Vladimir Ashkenazy closed the 1984/85 season in London with a recital at the Royal Festival Hall that was regarded by many of those present as a new peak in his musicmaking. If that perception is correct, it is a remarkable achievement in a career that has risen with a notable steadiness since 1962 when he shared First Prize with John Ogdon at the Tchaikovsky Piano Competition in Moscow. Ashkenazy concluded his recital with Schumann's Papillions Opus 2 and the Symphonic Etudes Opus 13 which we had recorded only a few weeks earlier at a public concert which he gave in Lugano in Switzerland. His performances of these pieces have an authenticity and a quality that are as recognisable as they are difficult to describe, and so we quote the complete review of his London concert which appeared on the following morning in The Times.
THE TIMES MONDAY JULY 1 1985
“Solving the performing problems of Schubert's late piano sonatas is not the sort of flashy, easily perceived achievement that brings standing ovations. Rather, it involves the most subtle artistry a player can command; the precise weighting of each strand in those thick, and often turbulent, textures; the strength of mind to sustain the tautness of Schubert's discursive arguments; most of all, the vision to recognise that in these pieces the pianist must reconcile, even integrate, the heroic and lyrical sides if the audience is to sense their ultimate unity. That Vladimir Ashkenazy can do this extremely well has shown by the way his performance of the great B flat Sonata, D960, held a large audience entranced on a sticky Sunday afternoon, when its solemn lengths could easily have turned soporofic. He resisted the usual cues for melodrama. The bass trills which disturb the first movement's hymn-like serenity, for instance, were literally underplayed, yet there was enough menace in them to set off resonances at the second movement's end, where the bass again threatens with disruptive additions. Similarly in the scherzo, where many pianists opt for playful relief, Ashkenazy maintained a serious approach, but his superbly crisp articulation ensured that the phrases never lost momentum or muscle. He has long had the gift, of course, of achieving by touch and tone alone, the emotional impact which lesser pianists desperately strive to generate by wilful rubato. How naturally he can employ a ripe, Romantic rubato when it is really required, he demonstrated in an all Schumann second half. After the restrained classicism of his Schubert, the extrovert dynamics, more luxurious use of the pedal, and wittily pointed rhythms of Papillons opened new expressive vistas. He seemed, too, to accentuate the whirlwind variety of these ballroom scenes by running movements together without pause. Even this, though, hardly prepared one for the many touches of high poetic imagination and technical virtuosity he brought to the Etudes symphoniques. Ashkenazy included the five "posthumous" variations (which are of a quality that should surely earn more regular inclusion), for which one readily forgave his rather inconsistent policy towards repeat markings. Here was a gradual unbuttoning of rich pianistic fantasy, incorporating some delectably smooth passagework in the arabesques of the Chopinesque variations, and culminating in a magnificent rampage through the dotted rhythm fiesta of the finale.” - Richard Morrison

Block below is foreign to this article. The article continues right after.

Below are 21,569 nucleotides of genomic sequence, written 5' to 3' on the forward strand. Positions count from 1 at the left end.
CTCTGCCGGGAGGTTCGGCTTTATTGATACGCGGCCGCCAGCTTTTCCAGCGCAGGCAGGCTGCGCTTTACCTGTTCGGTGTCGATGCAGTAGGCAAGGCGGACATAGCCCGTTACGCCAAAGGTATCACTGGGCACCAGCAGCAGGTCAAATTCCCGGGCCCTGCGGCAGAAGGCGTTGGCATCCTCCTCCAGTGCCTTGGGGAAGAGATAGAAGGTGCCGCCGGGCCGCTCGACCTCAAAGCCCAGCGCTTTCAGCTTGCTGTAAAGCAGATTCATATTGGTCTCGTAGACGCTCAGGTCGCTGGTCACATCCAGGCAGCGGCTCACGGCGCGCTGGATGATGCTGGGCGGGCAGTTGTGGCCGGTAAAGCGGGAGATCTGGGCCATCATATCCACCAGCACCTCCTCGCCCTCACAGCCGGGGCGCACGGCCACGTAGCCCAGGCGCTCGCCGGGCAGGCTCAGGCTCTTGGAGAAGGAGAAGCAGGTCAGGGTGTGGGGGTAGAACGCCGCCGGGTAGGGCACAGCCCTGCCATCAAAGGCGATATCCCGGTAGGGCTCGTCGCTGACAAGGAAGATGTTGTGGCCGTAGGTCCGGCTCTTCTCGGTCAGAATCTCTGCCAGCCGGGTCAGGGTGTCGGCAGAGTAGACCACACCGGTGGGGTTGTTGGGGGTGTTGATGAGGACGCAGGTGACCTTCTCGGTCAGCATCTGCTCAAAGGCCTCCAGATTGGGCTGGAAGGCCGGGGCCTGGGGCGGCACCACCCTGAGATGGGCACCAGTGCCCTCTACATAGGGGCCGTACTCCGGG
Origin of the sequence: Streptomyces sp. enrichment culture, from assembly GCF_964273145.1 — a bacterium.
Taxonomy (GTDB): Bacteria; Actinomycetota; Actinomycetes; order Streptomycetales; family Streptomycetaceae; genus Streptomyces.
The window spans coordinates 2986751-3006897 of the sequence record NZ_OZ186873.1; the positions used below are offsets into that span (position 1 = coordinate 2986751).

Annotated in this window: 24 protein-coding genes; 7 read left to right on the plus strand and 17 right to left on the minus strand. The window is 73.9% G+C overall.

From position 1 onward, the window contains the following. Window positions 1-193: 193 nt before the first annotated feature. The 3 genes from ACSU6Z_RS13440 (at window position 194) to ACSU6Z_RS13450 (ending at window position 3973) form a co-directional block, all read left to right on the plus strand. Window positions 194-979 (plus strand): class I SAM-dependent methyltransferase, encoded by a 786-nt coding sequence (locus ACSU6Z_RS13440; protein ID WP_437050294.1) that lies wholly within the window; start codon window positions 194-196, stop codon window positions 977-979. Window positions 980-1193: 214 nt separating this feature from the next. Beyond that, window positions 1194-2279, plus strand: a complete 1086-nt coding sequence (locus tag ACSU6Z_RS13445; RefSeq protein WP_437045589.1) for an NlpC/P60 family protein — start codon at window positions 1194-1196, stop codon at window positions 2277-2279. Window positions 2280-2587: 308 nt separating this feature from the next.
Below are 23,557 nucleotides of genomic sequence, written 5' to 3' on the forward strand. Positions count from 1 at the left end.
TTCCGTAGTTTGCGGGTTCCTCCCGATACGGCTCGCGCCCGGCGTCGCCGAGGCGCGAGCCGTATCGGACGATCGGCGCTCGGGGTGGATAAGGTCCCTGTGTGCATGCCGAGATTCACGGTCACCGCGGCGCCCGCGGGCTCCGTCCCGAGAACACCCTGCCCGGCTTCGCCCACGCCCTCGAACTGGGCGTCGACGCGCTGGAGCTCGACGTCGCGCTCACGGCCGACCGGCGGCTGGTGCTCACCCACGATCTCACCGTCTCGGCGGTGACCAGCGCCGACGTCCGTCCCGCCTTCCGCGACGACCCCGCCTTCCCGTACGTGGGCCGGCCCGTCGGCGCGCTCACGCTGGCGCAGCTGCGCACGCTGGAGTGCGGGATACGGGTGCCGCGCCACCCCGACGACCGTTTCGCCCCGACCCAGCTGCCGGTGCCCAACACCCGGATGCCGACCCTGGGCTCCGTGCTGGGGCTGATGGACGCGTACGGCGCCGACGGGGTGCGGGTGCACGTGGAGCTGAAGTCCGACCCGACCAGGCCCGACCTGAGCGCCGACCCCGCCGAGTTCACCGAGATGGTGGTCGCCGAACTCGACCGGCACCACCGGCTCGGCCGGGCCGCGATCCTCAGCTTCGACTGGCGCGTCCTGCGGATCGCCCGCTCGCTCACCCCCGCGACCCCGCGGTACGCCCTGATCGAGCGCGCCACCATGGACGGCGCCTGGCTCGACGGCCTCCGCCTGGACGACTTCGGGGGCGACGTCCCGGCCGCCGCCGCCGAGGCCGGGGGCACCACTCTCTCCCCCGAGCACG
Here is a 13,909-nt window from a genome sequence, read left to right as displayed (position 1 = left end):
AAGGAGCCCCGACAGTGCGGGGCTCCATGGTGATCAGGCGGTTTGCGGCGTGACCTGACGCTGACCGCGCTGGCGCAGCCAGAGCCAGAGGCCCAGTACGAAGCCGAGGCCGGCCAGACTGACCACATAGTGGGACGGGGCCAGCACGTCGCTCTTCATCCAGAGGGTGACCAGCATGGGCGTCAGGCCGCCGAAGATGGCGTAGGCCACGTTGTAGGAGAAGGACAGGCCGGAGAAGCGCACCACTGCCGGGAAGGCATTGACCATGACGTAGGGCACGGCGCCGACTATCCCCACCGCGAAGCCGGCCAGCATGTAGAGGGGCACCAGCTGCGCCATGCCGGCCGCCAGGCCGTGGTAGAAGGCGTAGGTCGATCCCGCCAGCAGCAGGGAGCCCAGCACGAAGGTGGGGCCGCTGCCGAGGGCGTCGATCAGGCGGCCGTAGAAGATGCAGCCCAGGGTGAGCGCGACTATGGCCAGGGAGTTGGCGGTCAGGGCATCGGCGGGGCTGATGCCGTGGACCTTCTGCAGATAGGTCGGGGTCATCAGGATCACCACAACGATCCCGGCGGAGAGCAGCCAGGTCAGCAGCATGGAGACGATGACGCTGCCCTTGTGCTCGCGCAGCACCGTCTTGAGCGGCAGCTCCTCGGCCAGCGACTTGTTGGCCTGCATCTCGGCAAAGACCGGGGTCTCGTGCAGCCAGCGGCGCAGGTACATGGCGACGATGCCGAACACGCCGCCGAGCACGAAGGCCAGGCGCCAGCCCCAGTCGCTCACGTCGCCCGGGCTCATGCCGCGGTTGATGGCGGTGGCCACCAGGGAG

Schumann: Papillons, Op.2; Symphonic Etudes, Op.13